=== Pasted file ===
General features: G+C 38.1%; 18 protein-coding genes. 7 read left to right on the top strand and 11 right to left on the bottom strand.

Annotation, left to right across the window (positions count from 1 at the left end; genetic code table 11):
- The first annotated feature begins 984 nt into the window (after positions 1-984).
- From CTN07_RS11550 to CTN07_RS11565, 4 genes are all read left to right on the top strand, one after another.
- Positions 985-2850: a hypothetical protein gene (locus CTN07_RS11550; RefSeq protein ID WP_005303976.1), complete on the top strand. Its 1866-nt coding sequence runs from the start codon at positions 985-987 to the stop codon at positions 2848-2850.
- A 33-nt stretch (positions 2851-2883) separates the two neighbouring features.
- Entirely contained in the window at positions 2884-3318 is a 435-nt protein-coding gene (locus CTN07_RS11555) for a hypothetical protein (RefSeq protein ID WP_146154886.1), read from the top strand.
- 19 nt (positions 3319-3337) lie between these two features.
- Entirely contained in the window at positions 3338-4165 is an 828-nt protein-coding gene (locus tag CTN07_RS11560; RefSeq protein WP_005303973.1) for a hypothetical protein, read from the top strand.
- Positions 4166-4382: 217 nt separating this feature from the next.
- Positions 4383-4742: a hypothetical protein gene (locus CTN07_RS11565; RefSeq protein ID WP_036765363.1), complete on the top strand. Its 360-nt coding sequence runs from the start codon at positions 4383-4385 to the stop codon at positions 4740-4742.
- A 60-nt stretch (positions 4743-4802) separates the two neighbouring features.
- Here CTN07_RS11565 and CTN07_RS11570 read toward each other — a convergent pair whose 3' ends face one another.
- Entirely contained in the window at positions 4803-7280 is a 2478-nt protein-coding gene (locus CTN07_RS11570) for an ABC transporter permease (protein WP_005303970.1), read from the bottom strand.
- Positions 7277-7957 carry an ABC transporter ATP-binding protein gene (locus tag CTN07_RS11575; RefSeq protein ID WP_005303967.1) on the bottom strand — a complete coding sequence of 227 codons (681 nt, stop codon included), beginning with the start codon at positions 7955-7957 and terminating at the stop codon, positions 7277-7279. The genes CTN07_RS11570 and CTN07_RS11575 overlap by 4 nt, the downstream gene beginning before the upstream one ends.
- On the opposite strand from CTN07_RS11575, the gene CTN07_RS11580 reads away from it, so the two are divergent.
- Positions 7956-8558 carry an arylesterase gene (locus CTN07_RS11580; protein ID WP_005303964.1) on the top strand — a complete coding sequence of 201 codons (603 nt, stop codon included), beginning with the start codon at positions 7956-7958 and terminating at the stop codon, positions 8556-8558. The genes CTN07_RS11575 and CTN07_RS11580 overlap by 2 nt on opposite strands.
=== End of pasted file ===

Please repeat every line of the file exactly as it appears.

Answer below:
General features: G+C 38.1%; 18 protein-coding genes. 7 read left to right on the top strand and 11 right to left on the bottom strand.

Annotation, left to right across the window (positions count from 1 at the left end; genetic code table 11):
- The first annotated feature begins 984 nt into the window (after positions 1-984).
- From CTN07_RS11550 to CTN07_RS11565, 4 genes are all read left to right on the top strand, one after another.
- Positions 985-2850: a hypothetical protein gene (locus CTN07_RS11550; RefSeq protein ID WP_005303976.1), complete on the top strand. Its 1866-nt coding sequence runs from the start codon at positions 985-987 to the stop codon at positions 2848-2850.
- A 33-nt stretch (positions 2851-2883) separates the two neighbouring features.
- Entirely contained in the window at positions 2884-3318 is a 435-nt protein-coding gene (locus CTN07_RS11555) for a hypothetical protein (RefSeq protein ID WP_146154886.1), read from the top strand.
- 19 nt (positions 3319-3337) lie between these two features.
- Entirely contained in the window at positions 3338-4165 is an 828-nt protein-coding gene (locus tag CTN07_RS11560; RefSeq protein WP_005303973.1) for a hypothetical protein, read from the top strand.
- Positions 4166-4382: 217 nt separating this feature from the next.
- Positions 4383-4742: a hypothetical protein gene (locus CTN07_RS11565; RefSeq protein ID WP_036765363.1), complete on the top strand. Its 360-nt coding sequence runs from the start codon at positions 4383-4385 to the stop codon at positions 4740-4742.
- A 60-nt stretch (positions 4743-4802) separates the two neighbouring features.
- Here CTN07_RS11565 and CTN07_RS11570 read toward each other — a convergent pair whose 3' ends face one another.
- Entirely contained in the window at positions 4803-7280 is a 2478-nt protein-coding gene (locus CTN07_RS11570) for an ABC transporter permease (protein WP_005303970.1), read from the bottom strand.
- Positions 7277-7957 carry an ABC transporter ATP-binding protein gene (locus tag CTN07_RS11575; RefSeq protein ID WP_005303967.1) on the bottom strand — a complete coding sequence of 227 codons (681 nt, stop codon included), beginning with the start codon at positions 7955-7957 and terminating at the stop codon, positions 7277-7279. The genes CTN07_RS11570 and CTN07_RS11575 overlap by 4 nt, the downstream gene beginning before the upstream one ends.
- On the opposite strand from CTN07_RS11575, the gene CTN07_RS11580 reads away from it, so the two are divergent.
- Positions 7956-8558 carry an arylesterase gene (locus CTN07_RS11580; protein ID WP_005303964.1) on the top strand — a complete coding sequence of 201 codons (603 nt, stop codon included), beginning with the start codon at positions 7956-7958 and terminating at the stop codon, positions 8556-8558. The genes CTN07_RS11575 and CTN07_RS11580 overlap by 2 nt on opposite strands.